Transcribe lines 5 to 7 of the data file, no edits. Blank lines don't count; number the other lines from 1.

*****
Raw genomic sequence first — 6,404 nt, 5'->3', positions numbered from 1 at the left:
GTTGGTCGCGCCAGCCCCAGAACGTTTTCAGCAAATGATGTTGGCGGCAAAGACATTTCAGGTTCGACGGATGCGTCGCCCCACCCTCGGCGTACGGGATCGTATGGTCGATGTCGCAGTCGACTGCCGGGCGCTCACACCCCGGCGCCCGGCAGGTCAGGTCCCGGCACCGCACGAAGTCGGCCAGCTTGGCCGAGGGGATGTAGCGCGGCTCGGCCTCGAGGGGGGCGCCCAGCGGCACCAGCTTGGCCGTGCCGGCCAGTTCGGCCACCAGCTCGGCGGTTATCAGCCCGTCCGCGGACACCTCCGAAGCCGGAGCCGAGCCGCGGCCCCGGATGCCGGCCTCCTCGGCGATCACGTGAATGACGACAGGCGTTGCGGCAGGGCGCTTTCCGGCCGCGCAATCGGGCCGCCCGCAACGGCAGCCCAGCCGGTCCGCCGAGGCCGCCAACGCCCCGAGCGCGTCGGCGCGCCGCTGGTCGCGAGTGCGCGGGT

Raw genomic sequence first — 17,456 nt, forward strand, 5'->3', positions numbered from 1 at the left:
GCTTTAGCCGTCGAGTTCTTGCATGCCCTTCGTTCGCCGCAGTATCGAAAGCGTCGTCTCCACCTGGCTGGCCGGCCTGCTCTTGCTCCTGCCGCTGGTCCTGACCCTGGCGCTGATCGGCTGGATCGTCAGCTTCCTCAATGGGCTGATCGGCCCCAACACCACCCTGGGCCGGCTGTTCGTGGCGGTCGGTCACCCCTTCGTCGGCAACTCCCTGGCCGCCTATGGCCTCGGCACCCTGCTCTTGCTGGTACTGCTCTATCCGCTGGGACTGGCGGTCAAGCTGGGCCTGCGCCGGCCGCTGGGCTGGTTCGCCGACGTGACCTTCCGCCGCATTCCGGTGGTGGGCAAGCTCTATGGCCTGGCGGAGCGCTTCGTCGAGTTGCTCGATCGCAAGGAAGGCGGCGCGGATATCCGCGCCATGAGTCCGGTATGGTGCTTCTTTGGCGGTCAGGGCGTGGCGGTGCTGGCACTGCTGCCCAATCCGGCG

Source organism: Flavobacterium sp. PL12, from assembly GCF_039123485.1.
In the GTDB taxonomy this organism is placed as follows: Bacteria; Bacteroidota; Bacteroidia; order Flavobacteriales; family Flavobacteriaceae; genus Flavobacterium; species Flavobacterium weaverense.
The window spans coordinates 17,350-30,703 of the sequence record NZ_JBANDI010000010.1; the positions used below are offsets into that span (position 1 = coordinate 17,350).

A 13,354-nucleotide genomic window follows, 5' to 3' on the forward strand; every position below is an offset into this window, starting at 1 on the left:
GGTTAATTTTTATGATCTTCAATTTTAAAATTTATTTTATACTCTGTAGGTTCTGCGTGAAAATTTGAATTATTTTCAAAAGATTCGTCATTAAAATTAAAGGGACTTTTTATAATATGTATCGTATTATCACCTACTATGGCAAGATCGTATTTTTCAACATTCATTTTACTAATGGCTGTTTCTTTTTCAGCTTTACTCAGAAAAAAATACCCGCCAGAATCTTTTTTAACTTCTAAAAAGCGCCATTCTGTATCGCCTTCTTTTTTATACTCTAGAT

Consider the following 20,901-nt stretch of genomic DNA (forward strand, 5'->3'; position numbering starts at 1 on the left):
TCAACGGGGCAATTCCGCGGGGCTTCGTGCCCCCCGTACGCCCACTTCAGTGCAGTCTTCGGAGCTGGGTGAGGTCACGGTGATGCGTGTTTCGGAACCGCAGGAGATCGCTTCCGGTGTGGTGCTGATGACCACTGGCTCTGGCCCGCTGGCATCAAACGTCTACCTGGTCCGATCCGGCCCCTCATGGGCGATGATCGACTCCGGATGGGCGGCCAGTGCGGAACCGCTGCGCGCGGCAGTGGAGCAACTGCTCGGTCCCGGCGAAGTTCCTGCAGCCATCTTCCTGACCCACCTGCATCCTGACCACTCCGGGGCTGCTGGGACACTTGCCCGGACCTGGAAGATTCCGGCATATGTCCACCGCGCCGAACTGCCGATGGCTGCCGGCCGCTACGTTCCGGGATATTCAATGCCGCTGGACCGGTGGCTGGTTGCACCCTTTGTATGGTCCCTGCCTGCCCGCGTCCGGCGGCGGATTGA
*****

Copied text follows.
Source organism: Flavobacterium sp. PL12, from assembly GCF_039123485.1.
In the GTDB taxonomy this organism is placed as follows: Bacteria; Bacteroidota; Bacteroidia; order Flavobacteriales; family Flavobacteriaceae; genus Flavobacterium; species Flavobacterium weaverense.
The window spans coordinates 17,350-30,703 of the sequence record NZ_JBANDI010000010.1; the positions used below are offsets into that span (position 1 = coordinate 17,350).